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After a decade of review, the Anchorage Assembly passed Title 21 Tuesday night.
Several versions of the Assembly have been revising Title 21, or Anchorage land-use law, for about 10 years. At their regular meeting Tuesday night the current assembly finally approved it, with more than 150 amendments. One major revision was the elimination of all commercial design standards, with an exception for big box stores. Assembly member Bill Starr spoke in support of the amendment.
“And if buildings become ugly, unsafe, unusable, too icy, to slippery, I think tenants won’t move into them. That’s the other motivation there, let the free market do it’s work. I’m gonna support the deletion of this small section and I think the industry can police itself,” Starr said.
The amendment was submitted by Assembly member Chris Birch. It passed 6-5. The design standards that were deleted called for windows that are visible from streets, clear entryways and easier pedestrian access. Municipal planners were in favor of them. Besides Trombley and Birch, Assembly members Bill Starr, Cheryl Frasca, Ernie Hall and Jennifer Johnston voted in favor of the amendment. The Title 21 process began back in the early 2000s and included a chance for the public could weight in on how they wanted the city to grow and develop. It was linked to the city’s recently adopted comprehensive plan, Anchorage 2020, which was meant to serve as a blueprint for 20 years. When Mayor Dan Sullivan came into office he began a review Title 21, using consultants. Critics say the process was directed away from the goals of 2020 and ended up being taken over by special interests.
Another major change was the decision to allow mother-in-law apartments on single family residential lots. Ossiander proposed the amendment. Gray-Jackson spoke out against it.
“This is a real big change and we really need more public discussion on this issue. And to go ahead and approve this amendment right now, I think, disenfranchises our community and I think it’s just simply not fair,” Gray-Jackson said.
The amendment passed 8-3.
Assembly member Patrick Flynn proposed amendments that would have limited invasive plants and trees, but they were shot down. He also proposed an amendment that would have made stream setbacks 50 feet versus 25. Ossiander was concerned that municipal stream-mapping was poor. She said she wanted to wait six months for a study to come out that would provide more information. That didn’t fly with Flynn.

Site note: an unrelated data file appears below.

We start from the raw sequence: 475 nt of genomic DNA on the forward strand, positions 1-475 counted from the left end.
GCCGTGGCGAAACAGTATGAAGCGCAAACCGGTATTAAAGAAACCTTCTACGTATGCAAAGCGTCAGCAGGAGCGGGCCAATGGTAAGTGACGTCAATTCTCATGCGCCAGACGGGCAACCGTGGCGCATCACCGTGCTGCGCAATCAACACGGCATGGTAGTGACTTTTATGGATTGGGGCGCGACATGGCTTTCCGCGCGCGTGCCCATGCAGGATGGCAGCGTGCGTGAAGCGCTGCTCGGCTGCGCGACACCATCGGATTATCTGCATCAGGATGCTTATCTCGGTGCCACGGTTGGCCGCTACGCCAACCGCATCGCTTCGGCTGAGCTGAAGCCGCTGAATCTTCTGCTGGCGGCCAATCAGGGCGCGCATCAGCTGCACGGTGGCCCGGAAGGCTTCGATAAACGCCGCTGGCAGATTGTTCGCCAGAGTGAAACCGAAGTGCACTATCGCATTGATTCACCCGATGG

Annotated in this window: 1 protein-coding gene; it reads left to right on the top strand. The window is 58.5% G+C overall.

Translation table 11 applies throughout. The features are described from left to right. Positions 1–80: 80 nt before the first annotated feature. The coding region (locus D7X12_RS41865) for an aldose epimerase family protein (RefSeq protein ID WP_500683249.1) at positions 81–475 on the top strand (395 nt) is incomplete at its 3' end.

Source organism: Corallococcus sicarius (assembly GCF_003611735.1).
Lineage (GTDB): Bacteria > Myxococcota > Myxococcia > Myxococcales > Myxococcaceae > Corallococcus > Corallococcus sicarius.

“Jumpin’ Jimminy Cricket on a Pogo stick. We have been working on this for 10 years! Now we want six more months. Please, as much fun as this is, let’s just be done with it,” Flynn said.
There was a an exception for existing homes that were built closer to streams. The amendments was voted down 7-4 with Flynn, Traini, Honeman and Gray-Jackson voting in support of larger setbacks.
Another big issue was lighting. Assembly member Johnston proposed an amendment that allowed lower lighting on some streets in more rural areas. The assembly passed it. Then Mayor Sullivan vetoed it. Some assembly members said lower lighting was more appropriate in rural areas, despite the concerns of attorneys. The Assembly overrode the mayor 8-3, with Traini, Honeman and Gray-Jackson supporting the Mayor.
There was also a push by Trombley for to allow electronic signs to flash messages every two seconds instead of every 20 seconds, but it was voted down.
Former Assembly member and previous Planning Director, Dr. Sheila Selkregg, says the Title 21 passed Tuesday night has taken a U-turn away from the direction of Anchorage 2020. The deletion of commercials design standards, in particular, she says, will have dire consequences for the look and feel of the city.
“It means you can pretty much build any kind of design you want on a building. It can be as ugly and and as cheap as possible and you don’t have to meet any expectations.”
Selkregg says she’s disappointed that the Assembly didn’t listen to the public who turned out in numbers to recent public testimony to ask for a return to a provisionally adopted version of Title 21. She says the passage of the amended version can be attributed to one source.